Holy Picasso!: The Brit at the centre of a £6bn art row

Derek Gillman is an English academic in charge of the biggest private collection of art in America. He is also the man accused of evicting this £6bn treasure from its rightful home – and of betraying the radical vision of the man who created.

Armani steps into the ring to design matador's outfit

Giorgio Armani is to design the suit of lights for one of Spain's top bullfighters in a corrida [bullfight] to celebrate the heyday of the taurine art.

Latest stories from i100
SPONSORED FEATURES
Career Services

Day In a Page

A
Independent Travel
Pompeii, Capri & the Bay of Naples
Seven Cities of Italy
Burgundy, the River Rhone & Provence
Prague, Budapest and Vienna
Lake Garda
Minoan Crete and Santorini
Prices correct as of 15 May 2015
Turkey-Kurdish conflict: Obama's deal with Ankara is a betrayal of Syrian Kurds and may not even weaken Isis

US betrayal of old ally brings limited reward

Since the accord, the Turks have only waged war on Kurds while no US bomber has used Incirlik airbase, says Patrick Cockburn
VIPs gather for opening of second Suez Canal - but doubts linger over security

'A gift from Egypt to the rest of the world'

VIPs gather for opening of second Suez Canal - but is it really needed?
Jeremy Corbyn dresses abysmally. That's a great thing because it's genuine

Jeremy Corbyn dresses abysmally. That's a great thing because it's genuine

Fashion editor, Alexander Fury, applauds a man who clearly has more important things on his mind
The male menopause and intimations of mortality

Aches, pains and an inkling of mortality

So the male menopause is real, they say, but what would the Victorians, 'old' at 30, think of that, asks DJ Taylor
Man Booker Prize 2015: Anna Smaill - How can I possibly be on the list with these writers I have idolised?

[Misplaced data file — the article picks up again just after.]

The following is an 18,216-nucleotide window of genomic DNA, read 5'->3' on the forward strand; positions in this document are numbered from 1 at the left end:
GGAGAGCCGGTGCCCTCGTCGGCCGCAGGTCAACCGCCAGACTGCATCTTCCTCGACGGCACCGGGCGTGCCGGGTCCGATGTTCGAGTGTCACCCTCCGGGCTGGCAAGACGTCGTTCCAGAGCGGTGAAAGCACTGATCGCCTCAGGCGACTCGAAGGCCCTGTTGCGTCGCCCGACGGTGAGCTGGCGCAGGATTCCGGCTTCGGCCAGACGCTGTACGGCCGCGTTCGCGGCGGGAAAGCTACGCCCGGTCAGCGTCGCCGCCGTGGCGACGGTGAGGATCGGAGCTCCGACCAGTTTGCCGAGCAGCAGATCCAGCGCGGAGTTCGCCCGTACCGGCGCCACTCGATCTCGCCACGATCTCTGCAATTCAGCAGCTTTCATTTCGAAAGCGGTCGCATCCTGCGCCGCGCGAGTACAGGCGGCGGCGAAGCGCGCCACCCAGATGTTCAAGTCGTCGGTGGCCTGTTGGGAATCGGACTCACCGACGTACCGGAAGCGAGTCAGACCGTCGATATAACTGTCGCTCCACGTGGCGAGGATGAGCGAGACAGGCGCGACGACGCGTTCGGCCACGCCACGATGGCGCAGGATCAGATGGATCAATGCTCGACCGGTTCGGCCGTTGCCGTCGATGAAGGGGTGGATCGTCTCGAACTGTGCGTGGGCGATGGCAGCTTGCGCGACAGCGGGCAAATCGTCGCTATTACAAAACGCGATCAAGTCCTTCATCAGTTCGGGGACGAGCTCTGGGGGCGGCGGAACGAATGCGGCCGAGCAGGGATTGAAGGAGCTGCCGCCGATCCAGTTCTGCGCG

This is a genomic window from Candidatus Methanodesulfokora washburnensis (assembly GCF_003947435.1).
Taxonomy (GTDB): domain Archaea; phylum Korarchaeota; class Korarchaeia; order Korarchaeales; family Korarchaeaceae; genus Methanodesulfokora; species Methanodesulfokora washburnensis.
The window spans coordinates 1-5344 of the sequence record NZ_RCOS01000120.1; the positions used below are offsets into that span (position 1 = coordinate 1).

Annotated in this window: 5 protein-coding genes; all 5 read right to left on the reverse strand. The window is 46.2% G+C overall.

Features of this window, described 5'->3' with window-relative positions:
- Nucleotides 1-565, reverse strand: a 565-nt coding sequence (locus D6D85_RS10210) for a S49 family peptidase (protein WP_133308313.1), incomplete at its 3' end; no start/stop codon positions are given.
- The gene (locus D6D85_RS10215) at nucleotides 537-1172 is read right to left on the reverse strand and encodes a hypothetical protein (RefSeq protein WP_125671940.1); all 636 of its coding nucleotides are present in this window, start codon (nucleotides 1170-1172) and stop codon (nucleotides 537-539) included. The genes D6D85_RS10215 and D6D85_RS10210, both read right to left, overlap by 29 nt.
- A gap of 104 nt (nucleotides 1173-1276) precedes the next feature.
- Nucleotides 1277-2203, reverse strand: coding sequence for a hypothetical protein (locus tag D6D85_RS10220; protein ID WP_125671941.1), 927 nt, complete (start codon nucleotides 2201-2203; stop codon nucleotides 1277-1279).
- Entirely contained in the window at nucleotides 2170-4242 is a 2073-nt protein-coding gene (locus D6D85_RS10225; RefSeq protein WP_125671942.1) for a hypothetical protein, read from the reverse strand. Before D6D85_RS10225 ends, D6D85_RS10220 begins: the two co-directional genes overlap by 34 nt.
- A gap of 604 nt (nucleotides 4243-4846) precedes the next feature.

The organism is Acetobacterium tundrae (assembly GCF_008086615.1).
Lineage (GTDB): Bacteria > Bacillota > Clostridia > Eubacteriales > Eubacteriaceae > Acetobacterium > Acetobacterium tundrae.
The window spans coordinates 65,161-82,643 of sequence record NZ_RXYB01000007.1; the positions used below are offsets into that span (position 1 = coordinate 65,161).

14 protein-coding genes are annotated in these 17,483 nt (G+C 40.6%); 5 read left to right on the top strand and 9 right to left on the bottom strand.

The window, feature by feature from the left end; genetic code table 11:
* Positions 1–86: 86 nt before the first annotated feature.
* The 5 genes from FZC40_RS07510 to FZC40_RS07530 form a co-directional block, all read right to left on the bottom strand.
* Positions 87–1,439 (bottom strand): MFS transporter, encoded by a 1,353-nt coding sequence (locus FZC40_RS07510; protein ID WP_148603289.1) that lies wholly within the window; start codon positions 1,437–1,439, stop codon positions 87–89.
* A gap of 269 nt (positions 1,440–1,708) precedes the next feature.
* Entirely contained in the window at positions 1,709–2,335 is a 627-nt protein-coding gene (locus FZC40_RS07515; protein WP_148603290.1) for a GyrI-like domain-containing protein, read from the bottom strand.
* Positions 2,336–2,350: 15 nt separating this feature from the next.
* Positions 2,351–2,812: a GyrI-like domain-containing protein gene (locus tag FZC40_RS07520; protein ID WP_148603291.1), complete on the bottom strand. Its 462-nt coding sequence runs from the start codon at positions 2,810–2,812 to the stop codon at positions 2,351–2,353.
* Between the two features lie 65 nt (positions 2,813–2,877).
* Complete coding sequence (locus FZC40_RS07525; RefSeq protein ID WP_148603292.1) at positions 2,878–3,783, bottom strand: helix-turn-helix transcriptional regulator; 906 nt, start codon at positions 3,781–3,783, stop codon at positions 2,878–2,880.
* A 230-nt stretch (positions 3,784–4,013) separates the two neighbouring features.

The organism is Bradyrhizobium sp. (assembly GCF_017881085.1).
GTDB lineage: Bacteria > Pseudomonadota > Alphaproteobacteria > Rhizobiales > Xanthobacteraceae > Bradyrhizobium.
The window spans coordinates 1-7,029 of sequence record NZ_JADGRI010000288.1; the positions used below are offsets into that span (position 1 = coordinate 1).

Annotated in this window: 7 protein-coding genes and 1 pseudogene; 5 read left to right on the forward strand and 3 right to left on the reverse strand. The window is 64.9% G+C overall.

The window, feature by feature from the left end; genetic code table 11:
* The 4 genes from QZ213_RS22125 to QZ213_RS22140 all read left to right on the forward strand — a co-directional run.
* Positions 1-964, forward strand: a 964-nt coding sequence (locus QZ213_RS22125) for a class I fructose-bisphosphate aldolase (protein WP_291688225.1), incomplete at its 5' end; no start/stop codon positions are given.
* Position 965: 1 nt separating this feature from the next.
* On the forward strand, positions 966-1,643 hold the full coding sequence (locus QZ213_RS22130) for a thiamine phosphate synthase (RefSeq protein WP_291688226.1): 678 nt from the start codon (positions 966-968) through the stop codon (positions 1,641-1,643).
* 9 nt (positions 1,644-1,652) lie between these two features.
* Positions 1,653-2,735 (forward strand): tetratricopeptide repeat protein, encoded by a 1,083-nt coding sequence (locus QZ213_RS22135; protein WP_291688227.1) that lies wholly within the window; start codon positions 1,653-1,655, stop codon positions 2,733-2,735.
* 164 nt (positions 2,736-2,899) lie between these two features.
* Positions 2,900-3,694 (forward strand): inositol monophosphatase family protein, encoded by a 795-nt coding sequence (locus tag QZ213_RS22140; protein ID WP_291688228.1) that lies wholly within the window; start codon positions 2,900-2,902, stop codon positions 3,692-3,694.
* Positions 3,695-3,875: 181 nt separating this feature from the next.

'How can I possibly be on the list with these writers I have idolised?'

Man Booker Prize nominee Anna Smaill on the rise of Kiwi lit
Bettany Hughes interview: The historian on how Socrates would have solved Greece's problems

Bettany Hughes interview

The historian on how Socrates would have solved Greece's problems
Art of the state: Pyongyang propaganda posters to be exhibited in China

Art of the state

Pyongyang propaganda posters to be exhibited in China
Mildreds and Vanilla Black have given vegetarian food a makeover in new cookbooks

Vegetarian food gets a makeover

Long-time vegetarian Holly Williams tries to recreate some of the inventive recipes in Mildreds and Vanilla Black's new cookbooks
The haunting of Shirley Jackson: Was the gothic author's life really as bleak as her fiction?

The haunting of Shirley Jackson

Was the gothic author's life really as bleak as her fiction?
Bill Granger recipes: Heading off on holiday? Try out our chef's seaside-inspired dishes...

Bill Granger's seaside-inspired recipes

These dishes are so easy to make, our chef is almost embarrassed to call them recipes
Ashes 2015: Tourists are limp, leaderless and distinctly UnAustralian

Tourists are limp, leaderless and distinctly UnAustralian

A woefully out-of-form Michael Clarke embodies his team's fragile Ashes campaign, says Michael Calvin
Blairites be warned, this could be the moment Labour turns into Syriza

Andrew Grice: Inside Westminster

Blairites be warned, this could be the moment Labour turns into Syriza
HMS Victory: The mystery of Britain's worst naval disaster is finally solved - 271 years later

The mystery of Britain's worst naval disaster is finally solved - 271 years later

Exclusive: David Keys reveals the research that finally explains why HMS Victory went down with the loss of 1,100 lives
Survivors of the Nagasaki atomic bomb attack: Japan must not abandon its post-war pacifism

'I saw people so injured you couldn't tell if they were dead or alive'

Nagasaki survivors on why Japan must not abandon its post-war pacifism
Jon Stewart: The voice of Democrats who felt Obama had failed to deliver on his 'Yes We Can' slogan, and the voter he tried hardest to keep onside

The voter Obama tried hardest to keep onside

Outgoing The Daily Show host, Jon Stewart, became the voice of Democrats who felt the President had failed to deliver on his ‘Yes We Can’ slogan. Tim Walker charts the ups and downs of their 10-year relationship on screen